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Ann R Coll Surg Engl. 2015 March; 97(2): 151–156.
Published online 2015 March. doi:  10.1308/003588414X14055925059679
PMCID: PMC4473394

Current Outcomes of Emergency Large Bowel Surgery

HJ Ng, 1 M Yule, 2 M Twoon, 2 NR Binnie, 1 and EH Alycorresponding author 1



Emergency large bowel surgery (ELBS) is known to carry an increased risk of morbidity and mortality. Previous studies have reported morbidity and mortality rates up to 14.3%. However, there has not been a recent study to document the outcomes of ELBS following several major changes in surgical training and provision of emergency surgery. The aim of this study was therefore to explore the current outcomes of ELBS.


A retrospective review was performed of a prospectively maintained database of the clinical records of all patients who had ELBS between 2006 and 2013. Data pertaining to patient demographics, ASA (American Society of Anesthesiologists) grade, diagnosis, surgical procedure performed, grade of operating surgeon and assistant, length of hospital stay, postoperative complications and in-hospital mortality were analysed.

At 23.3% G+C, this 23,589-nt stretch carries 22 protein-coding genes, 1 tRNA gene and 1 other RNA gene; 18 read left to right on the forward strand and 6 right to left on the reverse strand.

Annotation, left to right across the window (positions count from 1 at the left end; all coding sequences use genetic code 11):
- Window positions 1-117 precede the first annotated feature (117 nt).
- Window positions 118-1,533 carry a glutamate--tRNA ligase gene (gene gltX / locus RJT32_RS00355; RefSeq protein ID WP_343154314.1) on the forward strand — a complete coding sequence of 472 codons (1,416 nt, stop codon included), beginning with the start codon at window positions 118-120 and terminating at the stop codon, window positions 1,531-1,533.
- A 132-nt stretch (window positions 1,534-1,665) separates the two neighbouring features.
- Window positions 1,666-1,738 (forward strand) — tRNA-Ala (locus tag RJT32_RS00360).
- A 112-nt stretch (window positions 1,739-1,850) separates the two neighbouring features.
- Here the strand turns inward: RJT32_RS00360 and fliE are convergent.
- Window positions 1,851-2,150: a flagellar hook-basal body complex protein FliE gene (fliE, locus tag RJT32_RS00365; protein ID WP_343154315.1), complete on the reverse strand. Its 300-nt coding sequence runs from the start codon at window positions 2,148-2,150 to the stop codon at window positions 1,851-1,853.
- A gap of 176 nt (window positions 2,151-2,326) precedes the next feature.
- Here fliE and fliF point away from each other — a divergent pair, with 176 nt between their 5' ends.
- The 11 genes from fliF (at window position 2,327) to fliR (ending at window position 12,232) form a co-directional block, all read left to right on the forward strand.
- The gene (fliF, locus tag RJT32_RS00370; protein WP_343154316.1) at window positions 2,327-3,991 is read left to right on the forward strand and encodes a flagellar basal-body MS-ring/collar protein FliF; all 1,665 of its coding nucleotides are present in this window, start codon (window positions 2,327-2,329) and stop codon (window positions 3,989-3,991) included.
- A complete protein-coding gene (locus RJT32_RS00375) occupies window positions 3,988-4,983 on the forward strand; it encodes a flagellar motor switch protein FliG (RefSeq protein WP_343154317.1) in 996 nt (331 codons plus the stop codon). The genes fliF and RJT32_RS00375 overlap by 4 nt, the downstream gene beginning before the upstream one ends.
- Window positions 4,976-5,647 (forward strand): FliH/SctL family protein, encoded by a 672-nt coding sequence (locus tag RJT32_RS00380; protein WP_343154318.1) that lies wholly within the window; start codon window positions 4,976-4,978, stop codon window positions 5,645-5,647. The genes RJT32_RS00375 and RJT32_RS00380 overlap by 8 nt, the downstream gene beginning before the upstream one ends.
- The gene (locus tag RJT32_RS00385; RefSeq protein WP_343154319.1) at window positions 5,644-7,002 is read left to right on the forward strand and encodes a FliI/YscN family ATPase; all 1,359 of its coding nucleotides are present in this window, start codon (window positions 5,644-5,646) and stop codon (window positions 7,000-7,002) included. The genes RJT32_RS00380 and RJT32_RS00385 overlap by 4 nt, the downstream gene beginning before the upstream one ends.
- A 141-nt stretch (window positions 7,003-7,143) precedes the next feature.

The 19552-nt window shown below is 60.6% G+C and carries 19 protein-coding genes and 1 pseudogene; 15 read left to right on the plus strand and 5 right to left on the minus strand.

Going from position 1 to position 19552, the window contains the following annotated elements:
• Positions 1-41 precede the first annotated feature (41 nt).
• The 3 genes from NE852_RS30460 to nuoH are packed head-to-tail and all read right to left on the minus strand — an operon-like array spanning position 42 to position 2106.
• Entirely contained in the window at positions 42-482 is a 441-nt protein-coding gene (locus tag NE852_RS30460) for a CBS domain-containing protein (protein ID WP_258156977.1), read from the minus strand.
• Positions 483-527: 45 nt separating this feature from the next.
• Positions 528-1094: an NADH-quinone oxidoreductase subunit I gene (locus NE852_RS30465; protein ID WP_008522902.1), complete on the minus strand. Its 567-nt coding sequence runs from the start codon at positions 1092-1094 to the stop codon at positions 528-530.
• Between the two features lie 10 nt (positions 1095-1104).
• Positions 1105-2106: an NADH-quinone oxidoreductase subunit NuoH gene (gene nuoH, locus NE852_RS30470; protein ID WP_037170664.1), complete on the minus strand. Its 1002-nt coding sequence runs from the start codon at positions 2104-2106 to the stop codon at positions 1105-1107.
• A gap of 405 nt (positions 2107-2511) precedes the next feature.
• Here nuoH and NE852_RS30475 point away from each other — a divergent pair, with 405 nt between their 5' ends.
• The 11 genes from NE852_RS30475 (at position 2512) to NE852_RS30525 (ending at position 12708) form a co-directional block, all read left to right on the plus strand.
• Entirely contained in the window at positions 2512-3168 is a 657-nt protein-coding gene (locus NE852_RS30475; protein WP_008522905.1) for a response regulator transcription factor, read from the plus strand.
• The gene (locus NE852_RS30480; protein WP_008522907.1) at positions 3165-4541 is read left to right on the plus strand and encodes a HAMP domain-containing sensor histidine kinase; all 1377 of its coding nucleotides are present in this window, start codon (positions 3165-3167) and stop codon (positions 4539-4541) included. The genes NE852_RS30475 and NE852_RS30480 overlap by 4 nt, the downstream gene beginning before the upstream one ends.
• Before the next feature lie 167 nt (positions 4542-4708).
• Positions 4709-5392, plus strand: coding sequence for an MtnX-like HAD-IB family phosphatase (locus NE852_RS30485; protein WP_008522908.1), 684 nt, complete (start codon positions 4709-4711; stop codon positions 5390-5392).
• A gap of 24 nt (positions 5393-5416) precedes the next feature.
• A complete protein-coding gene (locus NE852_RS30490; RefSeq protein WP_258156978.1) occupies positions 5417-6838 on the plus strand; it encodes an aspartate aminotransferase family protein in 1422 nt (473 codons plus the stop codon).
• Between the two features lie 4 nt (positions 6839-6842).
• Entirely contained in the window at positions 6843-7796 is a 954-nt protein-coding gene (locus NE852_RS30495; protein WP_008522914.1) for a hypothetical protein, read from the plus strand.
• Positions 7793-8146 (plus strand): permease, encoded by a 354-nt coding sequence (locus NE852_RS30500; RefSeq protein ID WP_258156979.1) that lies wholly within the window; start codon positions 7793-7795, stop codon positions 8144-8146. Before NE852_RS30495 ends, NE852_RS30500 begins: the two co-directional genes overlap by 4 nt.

A total of 202 patients underwent ELBS during the study period. The mean patient age was 62 years and the most common cause was colonic carcinoma (n=67, 33%). There were 32 patients (15.8%) who presented with obstruction and 64 (31.7%) had bowel perforation. The overall in-hospital mortality rate was 14.8% (n=30). A consultant surgeon was involved in 187 cases (92.6%) as either first operator, assistant or available in theatre.


ELBS continues to carry a high risk despite several major changes in the provision of emergency surgery. Further developments are needed to improve postoperative outcomes in these patients.

Keywords: Large bowel, Emergency, Surgery, Outcome